Back in January 2013 I got a call from the school director. She asked me to fill in for a fellow instructor who had been away for 10 days and would not be coming for a month more. At first I thought it was for one of the prep-school classes I was being asked to teach. However, it was not the case. Instead, the director was asking me to take the responsibility for a class of 23 students repeating the phonology course taught in E.L.T department at Open Education Faculty of our institution.
Although I knew it would be quite a challenge and I would have to study as much as the students themselves, I accepted the request. The strange thing was that I was expected to go into classroom the very next day, which meant I would not have enough of time to prepare for what had been covered so far then and would have to be covered for the next 21 hours. Despite all the odds, I picked up the material from the school library and talked to some other instructors experienced in teaching phonology in particular.
I saw that the students had already studied quite a lot about sound articulation and phonetic transcription when I looked through the syllabus and the book for the course. It meant that I would mostly have to focus on sentence stress and intonation for the rest of the semester. It was good news because I felt the hardest part had already been dealt with.
Having spent the first hour with my new class, I thought and felt different. The students were still rather confused about even the basics of sound articulation and phonetic transcription. One problem they had was distinguishing ‘law’ from ‘low’ and it really was not easy for me to get them to pronounce /əʊ/ in ‘low’, which was also reflected on their ability to pronounce other words with the same sound. Another difficulty for my new class was with /iː/ as in keen. Not surprisingly they kept pronouncing all the words with /iː/ as those with /ɪ/ as in ‘kin’ or ‘bin’. I should also note that the students were not any better at the articulation of /æ/, /ð/, /θ/, /w/, /v/ or /ŋ/. Needless to say, they were unable to transcribe words with those particular sounds with ease.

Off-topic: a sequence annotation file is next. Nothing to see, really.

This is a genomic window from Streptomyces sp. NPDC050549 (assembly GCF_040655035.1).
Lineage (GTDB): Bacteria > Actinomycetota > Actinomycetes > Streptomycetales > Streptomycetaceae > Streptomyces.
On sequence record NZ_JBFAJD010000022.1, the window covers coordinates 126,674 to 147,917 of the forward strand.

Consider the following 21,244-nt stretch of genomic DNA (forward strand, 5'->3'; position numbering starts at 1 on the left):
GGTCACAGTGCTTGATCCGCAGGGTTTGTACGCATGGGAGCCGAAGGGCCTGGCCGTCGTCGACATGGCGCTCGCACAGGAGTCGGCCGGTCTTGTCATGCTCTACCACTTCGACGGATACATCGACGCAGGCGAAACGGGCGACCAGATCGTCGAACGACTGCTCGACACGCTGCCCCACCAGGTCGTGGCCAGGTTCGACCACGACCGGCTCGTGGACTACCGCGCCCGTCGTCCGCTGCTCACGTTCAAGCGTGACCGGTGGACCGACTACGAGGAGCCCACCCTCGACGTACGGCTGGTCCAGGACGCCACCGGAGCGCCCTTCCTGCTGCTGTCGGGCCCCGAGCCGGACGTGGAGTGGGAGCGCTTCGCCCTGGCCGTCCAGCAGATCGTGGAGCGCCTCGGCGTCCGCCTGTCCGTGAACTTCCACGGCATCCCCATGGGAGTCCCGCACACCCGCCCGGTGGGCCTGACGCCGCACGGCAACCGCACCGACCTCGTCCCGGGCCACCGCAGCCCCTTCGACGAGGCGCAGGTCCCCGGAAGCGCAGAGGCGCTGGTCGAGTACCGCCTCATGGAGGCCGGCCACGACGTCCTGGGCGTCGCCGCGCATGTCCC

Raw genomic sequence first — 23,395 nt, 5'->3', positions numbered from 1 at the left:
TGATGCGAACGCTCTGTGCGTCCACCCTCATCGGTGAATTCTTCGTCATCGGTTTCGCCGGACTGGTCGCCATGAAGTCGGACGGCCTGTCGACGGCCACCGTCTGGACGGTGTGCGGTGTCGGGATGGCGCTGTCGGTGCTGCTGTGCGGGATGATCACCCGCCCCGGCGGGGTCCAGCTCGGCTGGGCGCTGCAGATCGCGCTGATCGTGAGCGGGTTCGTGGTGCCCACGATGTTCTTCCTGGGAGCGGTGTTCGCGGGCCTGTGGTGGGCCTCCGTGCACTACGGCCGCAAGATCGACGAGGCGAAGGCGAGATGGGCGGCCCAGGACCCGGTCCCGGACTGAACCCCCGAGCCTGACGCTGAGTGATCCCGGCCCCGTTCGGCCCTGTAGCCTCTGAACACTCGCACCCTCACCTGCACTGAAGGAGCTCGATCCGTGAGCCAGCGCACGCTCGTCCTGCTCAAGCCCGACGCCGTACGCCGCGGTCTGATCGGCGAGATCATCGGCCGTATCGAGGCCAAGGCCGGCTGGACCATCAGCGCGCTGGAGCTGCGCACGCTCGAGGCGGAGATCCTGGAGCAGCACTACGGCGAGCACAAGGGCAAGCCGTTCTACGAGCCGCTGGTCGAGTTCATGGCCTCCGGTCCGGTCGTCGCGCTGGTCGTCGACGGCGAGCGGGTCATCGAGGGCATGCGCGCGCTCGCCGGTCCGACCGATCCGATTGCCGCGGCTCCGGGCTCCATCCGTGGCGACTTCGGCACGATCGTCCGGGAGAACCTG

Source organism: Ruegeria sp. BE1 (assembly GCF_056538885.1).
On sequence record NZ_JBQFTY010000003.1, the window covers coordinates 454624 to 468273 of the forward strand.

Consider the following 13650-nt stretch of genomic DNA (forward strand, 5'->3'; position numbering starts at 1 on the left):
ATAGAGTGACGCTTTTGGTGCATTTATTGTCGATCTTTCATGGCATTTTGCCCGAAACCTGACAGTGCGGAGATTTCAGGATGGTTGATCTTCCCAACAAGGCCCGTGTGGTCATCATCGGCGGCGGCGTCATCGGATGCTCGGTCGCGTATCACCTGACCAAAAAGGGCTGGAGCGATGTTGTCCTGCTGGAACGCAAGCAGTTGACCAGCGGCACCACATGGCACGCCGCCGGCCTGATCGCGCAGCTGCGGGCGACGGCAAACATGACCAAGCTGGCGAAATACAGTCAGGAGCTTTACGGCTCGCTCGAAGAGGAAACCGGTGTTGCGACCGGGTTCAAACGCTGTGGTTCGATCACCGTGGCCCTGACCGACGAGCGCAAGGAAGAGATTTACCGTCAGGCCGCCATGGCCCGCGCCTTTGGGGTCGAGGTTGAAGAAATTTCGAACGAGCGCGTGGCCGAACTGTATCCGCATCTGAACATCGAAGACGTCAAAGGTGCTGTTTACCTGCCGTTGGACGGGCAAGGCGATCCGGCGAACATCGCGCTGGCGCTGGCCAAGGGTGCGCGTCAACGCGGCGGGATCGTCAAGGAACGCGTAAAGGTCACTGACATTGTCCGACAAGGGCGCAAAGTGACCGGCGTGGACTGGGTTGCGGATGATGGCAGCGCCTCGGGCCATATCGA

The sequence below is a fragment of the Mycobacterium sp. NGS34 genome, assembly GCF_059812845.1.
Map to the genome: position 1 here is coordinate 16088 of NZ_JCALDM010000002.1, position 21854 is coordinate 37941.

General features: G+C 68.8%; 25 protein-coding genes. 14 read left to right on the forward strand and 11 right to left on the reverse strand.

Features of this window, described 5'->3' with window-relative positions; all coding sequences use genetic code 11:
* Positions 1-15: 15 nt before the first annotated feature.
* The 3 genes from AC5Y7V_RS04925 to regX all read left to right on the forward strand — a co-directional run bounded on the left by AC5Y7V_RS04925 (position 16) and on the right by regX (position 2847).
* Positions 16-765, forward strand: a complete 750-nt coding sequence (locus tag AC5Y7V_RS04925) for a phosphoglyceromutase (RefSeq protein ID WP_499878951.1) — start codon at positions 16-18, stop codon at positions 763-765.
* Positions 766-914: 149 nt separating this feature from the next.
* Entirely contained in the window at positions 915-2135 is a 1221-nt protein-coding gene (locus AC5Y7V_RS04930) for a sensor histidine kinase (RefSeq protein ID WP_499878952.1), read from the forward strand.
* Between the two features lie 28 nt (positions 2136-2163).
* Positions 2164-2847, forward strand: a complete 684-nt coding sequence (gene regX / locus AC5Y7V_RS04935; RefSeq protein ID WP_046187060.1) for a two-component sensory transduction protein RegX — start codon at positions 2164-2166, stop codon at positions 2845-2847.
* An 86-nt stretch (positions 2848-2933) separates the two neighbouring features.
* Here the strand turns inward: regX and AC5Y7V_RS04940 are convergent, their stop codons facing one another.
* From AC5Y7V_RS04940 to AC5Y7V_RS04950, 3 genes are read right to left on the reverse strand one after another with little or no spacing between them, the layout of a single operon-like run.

I understood the class had many more miles to walk, and it would be a walk in the park for neither me nor them. I was well aware that I had to tackle those problems first before going on with sentence stress and intonation. When I got back home after the lesson, I studied the course book “New Headway Pronunciation Course” and made many notes about how the book explained the points regarding the students’ problems. The next day, I prepared 50 minute lesson plans for the classes to come and did a lot of search for some tongue twisters that focus on the sounds my students had difficulty with.
From the second lesson on, everything was in my control. I was teaching according to plan, and the class was responding as I hoped. The lessons included listening exercises from the book CDs, sound recognition exercises from the workbook, and tongue twisters from the Internet. There was a lot of drilling and laughter as a result of people producing strange sounds at times. The good thing was that nobody was offended by another, and the class was working in harmony.
I remember it took me about 8-9 hours to get students to develop a better understanding and command of the sounds in question both in articulation and transcription. It was exciting to witness the change that was happening. The next step to take was to help my students to transcribe sentences and mark the words stressed appropriately. I was confident that they would get over that challenge as well if assisted properly.
For the goal in mind, I got help from such websites as www.photransedit.com and www.upodn.com to be able to change sentences and short paragraphs into transcribed texts in a practical way. Thanks to those sites, I had at least two sets of activities to share with my class for each lesson. The response from the students to those tasks was negative at first because they thought they were too hard for them, but a couple of lessons later they were doing quite well, and I was doing my best to encourage them further.
Having spent 21 hours of intensive study the students were more comfortable with phonology and they had developed new strengths in terms of the requirements of the course. As for me, it was like I had taken a giant step forward in my approach to teaching phonology. When the exam results were announced 4 weeks later, it was great news, for 22 out of 23 of the students had passed the course, and that meant mission accomplished.